Gone are the days in cricket when you could be forgiven for being too tall to bend down in time whilst fielding on the boundary ropes, or be let off the hook due to those extra pounds accumulated over winter. Gone are the days when you could be a breathtaking strokemaker with a rocket of an arm but sliding to save a boundary just wasn’t your thing. Cricket has evolved and so have the nations to keep pace. Fortunately for Pakistan cricket, the young crop of players is second to none when it comes to this discipline of the gentleman’s game.
One just has to look at the performance of the home team in the recently-concluded Independence Cup to get a taste of things. In the finale, on a hazy September night, Shadab Khan was quick as lighting with his pick up and throw to run Faf Du Plessis out. Fakhar Zaman was equally clinical to make sure Hashim Amla went back to the dressing room. There was a whole new energy and buzz inside the field with pats and nods following every lunge and dive.
In the post-match conference, Du Plessis went on to say that it wasn’t the Pakistan team of old which you could think to beat on the field. The average age of the side being just above 25, exuberance of youth merits a major attribution but it is just the tip of the iceberg.
As one of the modern greats of cricket, Ricky Ponting, pointed out — fielding has a lot to do with fitness, and as fitness levels reach new heights in sports across the globe, cricket is no different. Pakistan team has a more stringent, and dare I say, more professional, approach to the whole discipline of monitoring intake of players and on reaching new fitness levels than ever before.
A cursory glance at the national side going through rigorous training with the army before the England tour in 2016, and Misbah-ul-Haq’s acknowledgement with the iconic salute at Lords followed by push-ups as a sign of gratitude to the trainers, speaks volumes on the fruits it bared.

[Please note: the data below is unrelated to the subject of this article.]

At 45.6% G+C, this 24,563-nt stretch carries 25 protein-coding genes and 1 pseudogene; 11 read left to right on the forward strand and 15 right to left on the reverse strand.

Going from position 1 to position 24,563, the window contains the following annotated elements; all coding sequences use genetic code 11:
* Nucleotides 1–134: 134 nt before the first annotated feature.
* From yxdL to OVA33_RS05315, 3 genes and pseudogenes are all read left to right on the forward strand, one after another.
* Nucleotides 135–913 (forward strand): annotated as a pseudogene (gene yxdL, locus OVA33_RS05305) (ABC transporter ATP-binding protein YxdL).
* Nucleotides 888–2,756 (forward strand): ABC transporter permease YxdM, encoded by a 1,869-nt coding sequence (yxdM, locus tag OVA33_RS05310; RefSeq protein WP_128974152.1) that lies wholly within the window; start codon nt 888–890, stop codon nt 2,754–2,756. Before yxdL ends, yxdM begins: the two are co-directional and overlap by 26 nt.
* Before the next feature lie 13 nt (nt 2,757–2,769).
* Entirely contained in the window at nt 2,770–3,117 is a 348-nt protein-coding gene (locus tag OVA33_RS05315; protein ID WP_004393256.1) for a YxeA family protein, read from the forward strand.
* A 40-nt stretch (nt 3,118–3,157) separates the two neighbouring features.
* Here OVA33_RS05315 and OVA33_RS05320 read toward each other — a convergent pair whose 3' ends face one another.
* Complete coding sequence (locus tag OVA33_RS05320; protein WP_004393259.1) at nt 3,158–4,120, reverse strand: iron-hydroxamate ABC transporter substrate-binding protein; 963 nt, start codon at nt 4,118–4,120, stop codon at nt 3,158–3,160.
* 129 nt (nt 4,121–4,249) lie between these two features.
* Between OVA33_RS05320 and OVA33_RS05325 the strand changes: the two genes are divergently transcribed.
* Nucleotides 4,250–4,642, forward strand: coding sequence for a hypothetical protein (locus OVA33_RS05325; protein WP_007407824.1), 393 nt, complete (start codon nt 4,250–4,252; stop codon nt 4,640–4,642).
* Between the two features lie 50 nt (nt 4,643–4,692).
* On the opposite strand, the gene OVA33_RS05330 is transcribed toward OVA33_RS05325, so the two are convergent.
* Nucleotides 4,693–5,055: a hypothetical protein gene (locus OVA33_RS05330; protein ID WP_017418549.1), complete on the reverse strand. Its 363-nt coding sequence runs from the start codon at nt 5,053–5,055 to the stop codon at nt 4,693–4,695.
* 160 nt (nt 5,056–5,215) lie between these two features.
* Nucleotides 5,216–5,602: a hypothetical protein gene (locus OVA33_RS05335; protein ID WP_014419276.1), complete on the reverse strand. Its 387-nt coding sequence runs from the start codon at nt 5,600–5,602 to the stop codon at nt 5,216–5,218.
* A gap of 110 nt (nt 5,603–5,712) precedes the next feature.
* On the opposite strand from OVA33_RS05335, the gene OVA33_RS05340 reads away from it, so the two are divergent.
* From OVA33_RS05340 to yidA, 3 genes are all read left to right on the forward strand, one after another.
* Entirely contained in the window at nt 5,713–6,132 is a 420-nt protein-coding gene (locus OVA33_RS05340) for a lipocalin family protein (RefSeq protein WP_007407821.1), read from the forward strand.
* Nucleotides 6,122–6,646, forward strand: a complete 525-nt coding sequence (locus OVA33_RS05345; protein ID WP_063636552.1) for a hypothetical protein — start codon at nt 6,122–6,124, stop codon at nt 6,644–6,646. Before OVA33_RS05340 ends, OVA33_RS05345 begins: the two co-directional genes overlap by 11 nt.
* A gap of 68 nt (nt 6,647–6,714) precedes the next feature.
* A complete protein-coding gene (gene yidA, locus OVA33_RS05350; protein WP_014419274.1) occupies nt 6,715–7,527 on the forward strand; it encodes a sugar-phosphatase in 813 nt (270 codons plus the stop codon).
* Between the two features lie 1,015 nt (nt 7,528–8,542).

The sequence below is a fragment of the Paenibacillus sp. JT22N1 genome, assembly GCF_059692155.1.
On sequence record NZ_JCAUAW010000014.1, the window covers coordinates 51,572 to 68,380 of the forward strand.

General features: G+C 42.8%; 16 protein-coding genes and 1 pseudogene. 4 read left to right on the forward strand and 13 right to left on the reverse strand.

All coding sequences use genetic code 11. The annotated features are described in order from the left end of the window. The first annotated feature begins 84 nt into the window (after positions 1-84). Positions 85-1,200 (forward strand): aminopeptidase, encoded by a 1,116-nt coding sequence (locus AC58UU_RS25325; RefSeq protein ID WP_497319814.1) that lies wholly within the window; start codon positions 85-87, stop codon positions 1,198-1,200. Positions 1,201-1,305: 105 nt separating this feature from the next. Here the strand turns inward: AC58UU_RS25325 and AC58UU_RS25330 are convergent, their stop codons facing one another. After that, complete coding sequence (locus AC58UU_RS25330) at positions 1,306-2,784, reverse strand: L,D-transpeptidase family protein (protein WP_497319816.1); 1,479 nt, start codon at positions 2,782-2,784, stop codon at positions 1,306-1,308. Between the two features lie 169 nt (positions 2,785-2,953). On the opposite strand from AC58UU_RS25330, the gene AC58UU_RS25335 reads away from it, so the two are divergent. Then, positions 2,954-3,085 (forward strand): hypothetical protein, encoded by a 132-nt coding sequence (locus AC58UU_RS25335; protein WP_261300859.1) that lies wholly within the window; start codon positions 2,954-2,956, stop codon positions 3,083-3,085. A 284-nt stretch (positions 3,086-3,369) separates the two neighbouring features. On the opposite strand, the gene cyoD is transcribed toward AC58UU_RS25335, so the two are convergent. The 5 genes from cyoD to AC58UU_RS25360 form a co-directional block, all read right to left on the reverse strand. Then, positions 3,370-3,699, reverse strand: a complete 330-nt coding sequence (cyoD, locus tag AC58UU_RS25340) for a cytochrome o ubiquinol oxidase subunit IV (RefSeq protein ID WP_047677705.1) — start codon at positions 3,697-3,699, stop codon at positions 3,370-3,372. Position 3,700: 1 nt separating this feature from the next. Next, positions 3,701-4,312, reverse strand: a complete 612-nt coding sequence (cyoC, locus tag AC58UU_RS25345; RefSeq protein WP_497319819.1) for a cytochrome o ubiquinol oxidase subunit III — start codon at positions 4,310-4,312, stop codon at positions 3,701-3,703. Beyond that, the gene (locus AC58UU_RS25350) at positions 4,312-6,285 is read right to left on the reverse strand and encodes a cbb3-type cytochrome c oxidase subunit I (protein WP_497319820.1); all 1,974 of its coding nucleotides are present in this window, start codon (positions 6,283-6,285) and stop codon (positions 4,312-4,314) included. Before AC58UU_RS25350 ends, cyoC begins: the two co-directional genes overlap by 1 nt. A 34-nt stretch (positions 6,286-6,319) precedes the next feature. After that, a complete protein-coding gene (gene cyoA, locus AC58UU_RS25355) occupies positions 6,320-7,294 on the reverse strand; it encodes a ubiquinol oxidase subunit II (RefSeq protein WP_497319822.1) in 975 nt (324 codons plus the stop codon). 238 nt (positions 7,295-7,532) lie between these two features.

In the finale of the Independence Cup, seven of the players who featured for Pakistan were inculcated into the national side owing to their performance for the privately-owned franchises competing in the Pakistan Super League. When it comes to churning profits in the modern cricket world where players like Chris Gayle are happy with playing leagues around the globe to make a healthy living, no discipline, especially fielding, is ignored to gain that competitive edge.
Players like Shadab Khan, who is only 18, after having his first stint for Trinbago Knight Riders in the Caribbean Premiere League, is soon going to the land Down Under to join Brisbane Heat for the Big Bash League. Players know there is no place to hide in the modern day when it comes to fielding and players and teams alike work harder to ensure requisite standards are met for higher marketability.
Competition within the Pakistan side is also reaping its benefits on the field. With no established idols or icons in the team, it’s an open race for the youngsters to stake their claim in the hearts and minds of the Pakistani fans where every little helps. With catches being taken as players leap above the boundary ropes across the world, the Pakistani players know that retaining a place in the side with mediocre fielding standards is just not going to cut it.
Look at Cristiano Ronaldo and Lionel Messi in the world of football, how their rivalry has benefited the beautiful game with the two mercurial stars raising each other’s standards. A similar phenomenon is taking place in the Pakistani side.
National and international inspirations have also played their part. It is pivotal to note that these young stars grew up watching a very different breed of cricketers and got inspired by them. Jonty Rhodes’ herculean leap to run out Inzamam-ul-Haq in the 1992 World Cup opened a whole new avenue of possibilities of affecting the game in the field, and is etched in the memory of most of these youngsters. So are the revered fitness levels of Younis Khan and Misbah, who always led by example through sheer dedication, diligence and hard work. They emboldened the maxim of ‘practice makes perfect’ and were leading by example even at the end of their international careers, instilling in the new generation the importance of fielding.
Credit has to also be given to the Pakistan Cricket Board, which has hired coaches over the years to improve the fielding standards and drills in the national side. This has contributed to the results we see today. It’s an exciting time for Pakistan cricket where the most ominous considered bowling attack is supplemented by a brand of young cricketers ready to pounce on any and every opportunity.
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